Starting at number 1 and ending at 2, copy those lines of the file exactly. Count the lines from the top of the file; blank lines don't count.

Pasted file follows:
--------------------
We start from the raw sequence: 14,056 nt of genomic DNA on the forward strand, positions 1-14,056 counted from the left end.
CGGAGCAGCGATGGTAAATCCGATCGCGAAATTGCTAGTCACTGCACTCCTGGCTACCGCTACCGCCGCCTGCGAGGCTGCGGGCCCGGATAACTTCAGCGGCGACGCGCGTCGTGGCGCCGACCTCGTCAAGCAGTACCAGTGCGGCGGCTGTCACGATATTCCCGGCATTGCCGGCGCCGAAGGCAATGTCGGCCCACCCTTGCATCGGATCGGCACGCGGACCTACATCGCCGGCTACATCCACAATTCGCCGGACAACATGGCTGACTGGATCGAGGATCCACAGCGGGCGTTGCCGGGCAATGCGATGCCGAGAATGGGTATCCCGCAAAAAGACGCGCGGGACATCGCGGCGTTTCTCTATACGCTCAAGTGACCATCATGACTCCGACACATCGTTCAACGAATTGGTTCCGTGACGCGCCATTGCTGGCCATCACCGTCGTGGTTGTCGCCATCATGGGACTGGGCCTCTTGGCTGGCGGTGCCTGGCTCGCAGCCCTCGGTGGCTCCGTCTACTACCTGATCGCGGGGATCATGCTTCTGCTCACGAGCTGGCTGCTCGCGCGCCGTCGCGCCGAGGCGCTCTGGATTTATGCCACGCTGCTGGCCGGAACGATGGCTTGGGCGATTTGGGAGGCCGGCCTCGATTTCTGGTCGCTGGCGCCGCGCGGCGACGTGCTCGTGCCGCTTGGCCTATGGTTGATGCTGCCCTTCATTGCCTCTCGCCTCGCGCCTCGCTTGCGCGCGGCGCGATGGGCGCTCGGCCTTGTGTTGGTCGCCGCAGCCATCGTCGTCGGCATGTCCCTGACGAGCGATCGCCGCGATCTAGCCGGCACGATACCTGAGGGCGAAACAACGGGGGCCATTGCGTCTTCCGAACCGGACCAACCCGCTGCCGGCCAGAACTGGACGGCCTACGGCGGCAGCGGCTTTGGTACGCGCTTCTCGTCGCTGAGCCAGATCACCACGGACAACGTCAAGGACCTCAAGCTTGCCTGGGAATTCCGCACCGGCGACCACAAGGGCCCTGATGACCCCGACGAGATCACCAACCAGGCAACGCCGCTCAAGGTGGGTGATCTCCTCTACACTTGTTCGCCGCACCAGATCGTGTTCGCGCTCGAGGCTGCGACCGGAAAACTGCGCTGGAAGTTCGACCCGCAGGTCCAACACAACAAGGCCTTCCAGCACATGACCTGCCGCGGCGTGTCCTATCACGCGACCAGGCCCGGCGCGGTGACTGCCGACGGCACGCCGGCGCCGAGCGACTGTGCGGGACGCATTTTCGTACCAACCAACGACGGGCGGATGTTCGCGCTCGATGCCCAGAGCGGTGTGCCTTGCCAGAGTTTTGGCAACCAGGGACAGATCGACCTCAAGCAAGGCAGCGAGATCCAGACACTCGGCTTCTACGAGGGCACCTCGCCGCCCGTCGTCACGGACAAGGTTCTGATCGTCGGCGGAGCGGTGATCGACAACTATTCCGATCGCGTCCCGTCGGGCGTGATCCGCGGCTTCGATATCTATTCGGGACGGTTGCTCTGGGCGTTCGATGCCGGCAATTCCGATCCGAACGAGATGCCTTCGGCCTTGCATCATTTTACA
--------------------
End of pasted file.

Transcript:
We start from the raw sequence: 14,056 nt of genomic DNA on the forward strand, positions 1-14,056 counted from the left end.
CGGAGCAGCGATGGTAAATCCGATCGCGAAATTGCTAGTCACTGCACTCCTGGCTACCGCTACCGCCGCCTGCGAGGCTGCGGGCCCGGATAACTTCAGCGGCGACGCGCGTCGTGGCGCCGACCTCGTCAAGCAGTACCAGTGCGGCGGCTGTCACGATATTCCCGGCATTGCCGGCGCCGAAGGCAATGTCGGCCCACCCTTGCATCGGATCGGCACGCGGACCTACATCGCCGGCTACATCCACAATTCGCCGGACAACATGGCTGACTGGATCGAGGATCCACAGCGGGCGTTGCCGGGCAATGCGATGCCGAGAATGGGTATCCCGCAAAAAGACGCGCGGGACATCGCGGCGTTTCTCTATACGCTCAAGTGACCATCATGACTCCGACACATCGTTCAACGAATTGGTTCCGTGACGCGCCATTGCTGGCCATCACCGTCGTGGTTGTCGCCATCATGGGACTGGGCCTCTTGGCTGGCGGTGCCTGGCTCGCAGCCCTCGGTGGCTCCGTCTACTACCTGATCGCGGGGATCATGCTTCTGCTCACGAGCTGGCTGCTCGCGCGCCGTCGCGCCGAGGCGCTCTGGATTTATGCCACGCTGCTGGCCGGAACGATGGCTTGGGCGATTTGGGAGGCCGGCCTCGATTTCTGGTCGCTGGCGCCGCGCGGCGACGTGCTCGTGCCGCTTGGCCTATGGTTGATGCTGCCCTTCATTGCCTCTCGCCTCGCGCCTCGCTTGCGCGCGGCGCGATGGGCGCTCGGCCTTGTGTTGGTCGCCGCAGCCATCGTCGTCGGCATGTCCCTGACGAGCGATCGCCGCGATCTAGCCGGCACGATACCTGAGGGCGAAACAACGGGGGCCATTGCGTCTTCCGAACCGGACCAACCCGCTGCCGGCCAGAACTGGACGGCCTACGGCGGCAGCGGCTTTGGTACGCGCTTCTCGTCGCTGAGCCAGATCACCACGGACAACGTCAAGGACCTCAAGCTTGCCTGGGAATTCCGCACCGGCGACCACAAGGGCCCTGATGACCCCGACGAGATCACCAACCAGGCAACGCCGCTCAAGGTGGGTGATCTCCTCTACACTTGTTCGCCGCACCAGATCGTGTTCGCGCTCGAGGCTGCGACCGGAAAACTGCGCTGGAAGTTCGACCCGCAGGTCCAACACAACAAGGCCTTCCAGCACATGACCTGCCGCGGCGTGTCCTATCACGCGACCAGGCCCGGCGCGGTGACTGCCGACGGCACGCCGGCGCCGAGCGACTGTGCGGGACGCATTTTCGTACCAACCAACGACGGGCGGATGTTCGCGCTCGATGCCCAGAGCGGTGTGCCTTGCCAGAGTTTTGGCAACCAGGGACAGATCGACCTCAAGCAAGGCAGCGAGATCCAGACACTCGGCTTCTACGAGGGCACCTCGCCGCCCGTCGTCACGGACAAGGTTCTGATCGTCGGCGGAGCGGTGATCGACAACTATTCCGATCGCGTCCCGTCGGGCGTGATCCGCGGCTTCGATATCTATTCGGGACGGTTGCTCTGGGCGTTCGATGCCGGCAATTCCGATCCGAACGAGATGCCTTCGGCCTTGCATCATTTTACA